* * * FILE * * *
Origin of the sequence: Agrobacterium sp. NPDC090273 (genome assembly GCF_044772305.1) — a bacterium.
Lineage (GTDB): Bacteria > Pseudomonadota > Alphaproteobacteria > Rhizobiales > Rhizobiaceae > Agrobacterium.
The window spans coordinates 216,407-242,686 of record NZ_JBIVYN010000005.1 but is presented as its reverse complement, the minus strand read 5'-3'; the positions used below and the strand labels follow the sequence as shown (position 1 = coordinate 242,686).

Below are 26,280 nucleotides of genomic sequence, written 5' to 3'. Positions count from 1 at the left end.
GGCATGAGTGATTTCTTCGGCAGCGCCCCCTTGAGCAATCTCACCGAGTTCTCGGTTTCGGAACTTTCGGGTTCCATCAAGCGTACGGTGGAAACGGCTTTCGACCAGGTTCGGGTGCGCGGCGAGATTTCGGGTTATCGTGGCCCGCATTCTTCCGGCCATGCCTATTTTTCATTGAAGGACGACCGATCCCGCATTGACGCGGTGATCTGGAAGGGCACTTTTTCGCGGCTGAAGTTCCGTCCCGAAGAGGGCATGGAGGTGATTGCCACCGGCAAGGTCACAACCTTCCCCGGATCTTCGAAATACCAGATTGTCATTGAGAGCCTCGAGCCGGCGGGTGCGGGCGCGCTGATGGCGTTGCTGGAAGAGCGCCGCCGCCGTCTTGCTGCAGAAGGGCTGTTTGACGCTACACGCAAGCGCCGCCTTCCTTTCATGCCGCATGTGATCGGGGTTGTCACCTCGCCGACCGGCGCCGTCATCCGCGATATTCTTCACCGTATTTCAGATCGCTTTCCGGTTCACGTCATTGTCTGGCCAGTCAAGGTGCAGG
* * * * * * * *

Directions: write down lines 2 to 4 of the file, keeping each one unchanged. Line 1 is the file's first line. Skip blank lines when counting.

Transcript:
Lineage (GTDB): Bacteria > Pseudomonadota > Alphaproteobacteria > Rhizobiales > Rhizobiaceae > Agrobacterium.
The window spans coordinates 216,407-242,686 of record NZ_JBIVYN010000005.1 but is presented as its reverse complement, the minus strand read 5'-3'; the positions used below and the strand labels follow the sequence as shown (position 1 = coordinate 242,686).

Below are 26,280 nucleotides of genomic sequence, written 5' to 3'. Positions count from 1 at the left end.